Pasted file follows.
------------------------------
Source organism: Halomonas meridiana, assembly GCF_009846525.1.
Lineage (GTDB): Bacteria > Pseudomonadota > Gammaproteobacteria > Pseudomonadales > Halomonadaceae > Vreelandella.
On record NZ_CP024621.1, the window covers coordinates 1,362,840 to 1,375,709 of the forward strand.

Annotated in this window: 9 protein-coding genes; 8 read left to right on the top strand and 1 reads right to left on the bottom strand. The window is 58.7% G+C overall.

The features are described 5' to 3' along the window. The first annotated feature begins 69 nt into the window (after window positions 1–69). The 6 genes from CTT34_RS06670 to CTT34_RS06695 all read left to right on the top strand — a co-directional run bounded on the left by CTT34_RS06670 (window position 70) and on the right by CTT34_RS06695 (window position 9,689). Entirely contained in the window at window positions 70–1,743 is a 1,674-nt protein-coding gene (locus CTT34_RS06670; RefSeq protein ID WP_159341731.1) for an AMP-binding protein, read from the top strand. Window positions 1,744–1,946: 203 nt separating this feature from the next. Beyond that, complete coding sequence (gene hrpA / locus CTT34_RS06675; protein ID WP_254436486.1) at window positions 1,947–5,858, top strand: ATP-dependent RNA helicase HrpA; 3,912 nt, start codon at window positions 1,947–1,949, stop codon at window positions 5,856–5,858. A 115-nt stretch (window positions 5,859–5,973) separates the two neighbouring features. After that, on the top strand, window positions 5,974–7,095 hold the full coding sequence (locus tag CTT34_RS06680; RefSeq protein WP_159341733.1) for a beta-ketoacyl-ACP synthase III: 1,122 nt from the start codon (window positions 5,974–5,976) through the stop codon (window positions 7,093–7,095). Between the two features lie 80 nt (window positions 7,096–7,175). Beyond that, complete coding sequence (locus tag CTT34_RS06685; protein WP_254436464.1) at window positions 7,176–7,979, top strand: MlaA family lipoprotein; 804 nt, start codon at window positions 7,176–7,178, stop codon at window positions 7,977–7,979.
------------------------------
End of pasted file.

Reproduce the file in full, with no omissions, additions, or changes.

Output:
Source organism: Halomonas meridiana, assembly GCF_009846525.1.
Lineage (GTDB): Bacteria > Pseudomonadota > Gammaproteobacteria > Pseudomonadales > Halomonadaceae > Vreelandella.
On record NZ_CP024621.1, the window covers coordinates 1,362,840 to 1,375,709 of the forward strand.

Annotated in this window: 9 protein-coding genes; 8 read left to right on the top strand and 1 reads right to left on the bottom strand. The window is 58.7% G+C overall.

The features are described 5' to 3' along the window. The first annotated feature begins 69 nt into the window (after window positions 1–69). The 6 genes from CTT34_RS06670 to CTT34_RS06695 all read left to right on the top strand — a co-directional run bounded on the left by CTT34_RS06670 (window position 70) and on the right by CTT34_RS06695 (window position 9,689). Entirely contained in the window at window positions 70–1,743 is a 1,674-nt protein-coding gene (locus CTT34_RS06670; RefSeq protein ID WP_159341731.1) for an AMP-binding protein, read from the top strand. Window positions 1,744–1,946: 203 nt separating this feature from the next. Beyond that, complete coding sequence (gene hrpA / locus CTT34_RS06675; protein ID WP_254436486.1) at window positions 1,947–5,858, top strand: ATP-dependent RNA helicase HrpA; 3,912 nt, start codon at window positions 1,947–1,949, stop codon at window positions 5,856–5,858. A 115-nt stretch (window positions 5,859–5,973) separates the two neighbouring features. After that, on the top strand, window positions 5,974–7,095 hold the full coding sequence (locus tag CTT34_RS06680; RefSeq protein WP_159341733.1) for a beta-ketoacyl-ACP synthase III: 1,122 nt from the start codon (window positions 5,974–5,976) through the stop codon (window positions 7,093–7,095). Between the two features lie 80 nt (window positions 7,096–7,175). Beyond that, complete coding sequence (locus tag CTT34_RS06685; protein WP_254436464.1) at window positions 7,176–7,979, top strand: MlaA family lipoprotein; 804 nt, start codon at window positions 7,176–7,178, stop codon at window positions 7,977–7,979.